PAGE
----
• Difficulty reasoning
  • Difficulty handling/solving simple or complex tasks
  • Difficulty with organizing

Psychological changes include;

  • Depression
  • Hallucinations
  • Personality changes
  • Anxiety and agitation
  • Paranoia
  • Inappropriate behavior
  • may get lost in familiar environments

Types of Dementia

There are several types of dementia:

  • Alzheimer’s disease– This type of dementia is characterized by plaques between the dying cells in the brain due to protein abnormalities. The brain tissue in a person with Alzheimer’s has gradually fewer nerve cells and connections, the total brain size also shrinks.
  • Dementia with Lewy bodies– is a neurodegenerative condition connected to abnormal structures in the brain. The brain changes involve a protein called alpha-synuclein.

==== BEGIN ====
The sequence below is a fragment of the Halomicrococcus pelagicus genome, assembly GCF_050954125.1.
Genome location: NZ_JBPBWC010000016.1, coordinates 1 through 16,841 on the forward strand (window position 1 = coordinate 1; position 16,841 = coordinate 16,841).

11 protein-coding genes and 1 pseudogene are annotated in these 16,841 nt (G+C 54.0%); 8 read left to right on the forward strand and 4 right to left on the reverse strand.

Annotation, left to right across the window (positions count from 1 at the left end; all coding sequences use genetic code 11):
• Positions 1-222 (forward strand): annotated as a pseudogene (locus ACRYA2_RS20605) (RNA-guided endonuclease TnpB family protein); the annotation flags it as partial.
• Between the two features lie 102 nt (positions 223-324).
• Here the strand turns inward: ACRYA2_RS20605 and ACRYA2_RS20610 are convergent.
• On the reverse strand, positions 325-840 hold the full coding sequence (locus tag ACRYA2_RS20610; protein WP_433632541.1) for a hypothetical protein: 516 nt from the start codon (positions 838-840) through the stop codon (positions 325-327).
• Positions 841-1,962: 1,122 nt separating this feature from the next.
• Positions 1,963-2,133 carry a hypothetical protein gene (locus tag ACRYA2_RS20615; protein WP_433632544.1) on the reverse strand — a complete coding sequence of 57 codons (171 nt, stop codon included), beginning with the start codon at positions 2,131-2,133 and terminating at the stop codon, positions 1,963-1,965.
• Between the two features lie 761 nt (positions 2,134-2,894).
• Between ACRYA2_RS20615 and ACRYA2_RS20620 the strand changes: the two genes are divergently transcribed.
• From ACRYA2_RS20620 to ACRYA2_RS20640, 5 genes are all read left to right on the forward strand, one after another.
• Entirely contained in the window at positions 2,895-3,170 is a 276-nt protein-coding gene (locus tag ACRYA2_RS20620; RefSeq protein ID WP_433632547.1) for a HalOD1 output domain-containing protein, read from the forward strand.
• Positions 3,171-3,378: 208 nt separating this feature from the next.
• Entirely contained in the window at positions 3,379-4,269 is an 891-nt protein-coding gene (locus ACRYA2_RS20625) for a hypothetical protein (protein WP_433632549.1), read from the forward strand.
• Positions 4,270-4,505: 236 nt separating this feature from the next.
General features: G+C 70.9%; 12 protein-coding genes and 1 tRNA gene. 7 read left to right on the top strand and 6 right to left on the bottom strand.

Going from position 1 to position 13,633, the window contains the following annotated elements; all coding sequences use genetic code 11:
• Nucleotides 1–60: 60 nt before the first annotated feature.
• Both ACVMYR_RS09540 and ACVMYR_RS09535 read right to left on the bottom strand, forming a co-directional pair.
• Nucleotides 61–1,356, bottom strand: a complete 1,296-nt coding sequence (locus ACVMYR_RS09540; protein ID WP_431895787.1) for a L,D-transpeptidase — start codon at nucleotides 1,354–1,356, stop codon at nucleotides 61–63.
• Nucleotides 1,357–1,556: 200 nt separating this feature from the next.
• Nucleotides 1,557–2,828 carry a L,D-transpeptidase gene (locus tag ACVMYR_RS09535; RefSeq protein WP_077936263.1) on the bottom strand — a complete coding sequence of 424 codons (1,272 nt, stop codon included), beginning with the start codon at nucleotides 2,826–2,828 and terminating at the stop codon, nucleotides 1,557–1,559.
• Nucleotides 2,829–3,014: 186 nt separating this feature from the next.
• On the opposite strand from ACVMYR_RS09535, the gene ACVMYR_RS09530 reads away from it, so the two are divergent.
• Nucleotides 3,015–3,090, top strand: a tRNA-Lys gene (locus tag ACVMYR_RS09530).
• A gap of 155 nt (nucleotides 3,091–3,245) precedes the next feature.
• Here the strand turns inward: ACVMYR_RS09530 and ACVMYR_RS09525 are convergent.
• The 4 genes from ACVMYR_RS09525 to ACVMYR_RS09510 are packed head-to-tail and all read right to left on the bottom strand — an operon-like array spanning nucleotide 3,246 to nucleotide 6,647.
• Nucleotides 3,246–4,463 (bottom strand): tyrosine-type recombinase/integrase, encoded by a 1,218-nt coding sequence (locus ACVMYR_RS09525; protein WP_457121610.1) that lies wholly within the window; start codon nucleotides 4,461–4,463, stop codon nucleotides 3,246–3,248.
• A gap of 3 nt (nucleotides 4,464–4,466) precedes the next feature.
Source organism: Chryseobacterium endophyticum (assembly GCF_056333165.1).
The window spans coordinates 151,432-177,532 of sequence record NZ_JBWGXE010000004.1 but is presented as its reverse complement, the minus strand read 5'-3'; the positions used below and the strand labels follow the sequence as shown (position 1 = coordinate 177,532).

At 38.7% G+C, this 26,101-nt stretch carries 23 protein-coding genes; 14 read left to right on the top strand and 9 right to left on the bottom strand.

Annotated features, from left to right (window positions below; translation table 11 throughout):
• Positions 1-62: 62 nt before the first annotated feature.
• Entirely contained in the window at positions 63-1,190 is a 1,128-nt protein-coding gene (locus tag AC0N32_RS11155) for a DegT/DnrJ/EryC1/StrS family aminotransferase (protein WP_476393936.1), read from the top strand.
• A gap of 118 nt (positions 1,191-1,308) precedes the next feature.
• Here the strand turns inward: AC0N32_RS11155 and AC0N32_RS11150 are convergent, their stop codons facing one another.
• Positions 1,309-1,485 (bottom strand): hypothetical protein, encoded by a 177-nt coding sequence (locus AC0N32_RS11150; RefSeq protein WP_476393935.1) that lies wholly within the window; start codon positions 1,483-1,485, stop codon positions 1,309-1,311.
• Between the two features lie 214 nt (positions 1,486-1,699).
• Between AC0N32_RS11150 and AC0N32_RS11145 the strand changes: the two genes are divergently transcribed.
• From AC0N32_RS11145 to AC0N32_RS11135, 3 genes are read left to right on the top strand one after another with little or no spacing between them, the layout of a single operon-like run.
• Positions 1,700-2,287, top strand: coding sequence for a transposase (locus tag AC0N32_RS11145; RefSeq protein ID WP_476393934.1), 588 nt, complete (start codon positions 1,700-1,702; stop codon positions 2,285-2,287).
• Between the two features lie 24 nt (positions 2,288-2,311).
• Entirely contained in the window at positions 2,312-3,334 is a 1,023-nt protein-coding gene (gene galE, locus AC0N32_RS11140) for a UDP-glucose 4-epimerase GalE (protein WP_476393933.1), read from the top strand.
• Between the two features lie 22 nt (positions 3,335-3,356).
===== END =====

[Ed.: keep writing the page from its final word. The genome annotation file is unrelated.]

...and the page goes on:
• Mixed dementia– This refers to a diagnosis of two or three types taking place together. A person may show symptoms of both Alzheimer’s disease and vascular dementia at the same time.
  • Parkinson’s disease is also marked by the presence of Lewy bodies. Parkinson’s can also lead to symptoms of dementia even though it is often considered a disorder of movement.
  • Huntington’s diseaseis categorized by specific types of uncontrolled movements but also includes dementia.
  • Frontotemporal dementiaalso known as Pick’s disease.
  • Normal pressure hydrocephaluswhen excess cerebrospinal fluid accumulates in the brain.
  • Posterior cortical atrophy may have similar symptoms like Alzheimer’s disease but occurs in a different part of the brain.
  • Down syndrome increases the possibility of early Alzheimer’s.

Diagnosis of Dementia